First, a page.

With close to $1.46 billion in investments since 2008, the commercial space industry is blasting ahead at speeds close to their supersonic vehicles. Key players include former Paypal co-founder Elon Musk, Amazon founder Jeff Bezos, and Virgin’s own celebrity Sir Richard Branson. Promises of breathtaking views of Earth’s curvature and the adrenaline rush from six seconds of weightlessness continue to allure industry and consumers alike.
Elon Musk’s company Space X is zeroed in on the long-term goal to establish a human civilization on Mars within the next 10-20 years. In the near term, Virgin Galactic will offer passengers suborbital flights to the edge of space with an eventual target of running daily trips from the Mojave Spaceport America. At altitudes far exceeding those of current commercial airline travel, passengers run the risk of increased exposure to space radiation. Agencies like the National Aeronautics and Space Administration (NASA) have continued to fund research on the effects of radiation in space, yet a demand for lightweight, non-toxic and low bulk textile solutions persists. Elements such as lead have typically been integrated into radiation shielding materials in the past. However, due to its toxicity and heavy mass, alternative replacements are essential.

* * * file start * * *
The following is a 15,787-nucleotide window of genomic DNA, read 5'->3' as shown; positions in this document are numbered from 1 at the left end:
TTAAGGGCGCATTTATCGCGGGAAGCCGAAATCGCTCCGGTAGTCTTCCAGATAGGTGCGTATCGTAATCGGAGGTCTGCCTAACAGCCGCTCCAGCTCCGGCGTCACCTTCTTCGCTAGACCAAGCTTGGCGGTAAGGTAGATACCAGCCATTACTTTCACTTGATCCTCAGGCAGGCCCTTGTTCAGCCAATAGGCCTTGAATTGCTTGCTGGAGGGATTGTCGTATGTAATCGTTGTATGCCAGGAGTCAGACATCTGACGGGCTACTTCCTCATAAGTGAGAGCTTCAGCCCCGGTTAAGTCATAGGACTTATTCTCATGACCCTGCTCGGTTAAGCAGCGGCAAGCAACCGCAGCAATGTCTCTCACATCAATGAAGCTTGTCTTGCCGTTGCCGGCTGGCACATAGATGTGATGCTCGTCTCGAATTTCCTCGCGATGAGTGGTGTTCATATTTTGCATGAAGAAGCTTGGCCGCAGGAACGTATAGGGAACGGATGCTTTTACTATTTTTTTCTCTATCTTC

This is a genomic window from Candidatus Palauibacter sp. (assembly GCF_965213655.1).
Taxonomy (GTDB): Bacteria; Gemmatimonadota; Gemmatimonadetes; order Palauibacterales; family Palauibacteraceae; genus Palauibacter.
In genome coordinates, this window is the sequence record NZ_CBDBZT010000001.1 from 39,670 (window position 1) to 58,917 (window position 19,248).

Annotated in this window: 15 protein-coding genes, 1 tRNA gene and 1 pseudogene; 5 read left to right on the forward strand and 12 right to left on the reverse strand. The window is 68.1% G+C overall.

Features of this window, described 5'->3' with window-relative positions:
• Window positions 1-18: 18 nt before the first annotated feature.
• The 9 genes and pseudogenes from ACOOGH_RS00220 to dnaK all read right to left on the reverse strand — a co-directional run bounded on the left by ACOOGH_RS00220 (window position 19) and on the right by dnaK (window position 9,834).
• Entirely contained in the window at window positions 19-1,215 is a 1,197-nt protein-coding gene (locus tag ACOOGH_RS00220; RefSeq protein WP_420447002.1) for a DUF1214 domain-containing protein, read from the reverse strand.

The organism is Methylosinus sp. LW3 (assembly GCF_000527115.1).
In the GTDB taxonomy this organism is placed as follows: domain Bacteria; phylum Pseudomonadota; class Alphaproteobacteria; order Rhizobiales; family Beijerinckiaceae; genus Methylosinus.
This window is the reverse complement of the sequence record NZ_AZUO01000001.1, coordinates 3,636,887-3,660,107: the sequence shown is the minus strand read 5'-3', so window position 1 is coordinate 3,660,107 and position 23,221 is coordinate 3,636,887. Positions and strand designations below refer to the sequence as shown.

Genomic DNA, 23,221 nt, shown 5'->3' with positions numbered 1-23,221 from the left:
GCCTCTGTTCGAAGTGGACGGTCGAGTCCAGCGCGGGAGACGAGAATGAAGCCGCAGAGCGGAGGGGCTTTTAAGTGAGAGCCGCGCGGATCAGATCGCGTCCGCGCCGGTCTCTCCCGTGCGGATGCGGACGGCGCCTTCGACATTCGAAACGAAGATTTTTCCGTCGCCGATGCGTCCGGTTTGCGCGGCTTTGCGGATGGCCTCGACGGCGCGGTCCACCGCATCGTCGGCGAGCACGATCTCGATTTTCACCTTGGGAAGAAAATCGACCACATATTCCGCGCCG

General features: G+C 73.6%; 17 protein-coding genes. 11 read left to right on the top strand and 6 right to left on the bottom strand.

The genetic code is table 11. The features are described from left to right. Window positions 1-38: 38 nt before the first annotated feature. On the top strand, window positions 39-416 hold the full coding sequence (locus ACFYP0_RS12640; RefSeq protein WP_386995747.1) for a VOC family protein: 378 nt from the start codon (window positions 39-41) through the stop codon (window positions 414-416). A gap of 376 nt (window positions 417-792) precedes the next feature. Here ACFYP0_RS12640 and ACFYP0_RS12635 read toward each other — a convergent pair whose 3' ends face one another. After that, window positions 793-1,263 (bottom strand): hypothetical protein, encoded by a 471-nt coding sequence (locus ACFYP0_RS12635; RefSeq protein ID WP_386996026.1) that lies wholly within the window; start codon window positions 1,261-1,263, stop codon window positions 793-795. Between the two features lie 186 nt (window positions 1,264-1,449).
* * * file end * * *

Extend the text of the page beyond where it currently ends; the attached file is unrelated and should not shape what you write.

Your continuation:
Space radiation basics
Space radiation refers to ionizing radiation caused by solar flares and galactic cosmic rays. These high-energy particles are ordinarily deflected by Earth’s magnetic field, but at higher altitudes they can pierce through human cells and tissue causing damage to the body.
To fully understand space radiation protection, the standard shielding model of “higher mass equals increased shielding” does not apply. Instead, an element’s neutron capture range is used to determine effective attenuation. Elements such as gadolinium, boron and hafnium possess the highest neutron cross sections (NCS) and therefore prove to be excellent neutron absorbers. By utilizing elements with high NCS values, protective materials can be developed that have reduced bulk, non-toxicity and lighter weight.
Graded Z shielding
A common schematic for radiation protection includes the concept of Graded Z shielding. This involves the layering of multiple materials with different atomic masses (z values) arranged in descending order. Elements with high z values are placed at the exterior layer to absorb high-energy particles and attenuate radiation. This generates lower energy secondary radiation in each successive layer until it has been effectively reduced. In NASA’s current Extra Vehicular Mobility Unit (EMU), multiple layers of materials are implemented to provide thermal and foreign object debris protection. The EMU does not, however, provide adequate shielding from ionizing radiation. In “Material Choices for Mars,” NASA proposes the inclusion of two additional layers of radiation protective material to the EMU’s existing 14 layers.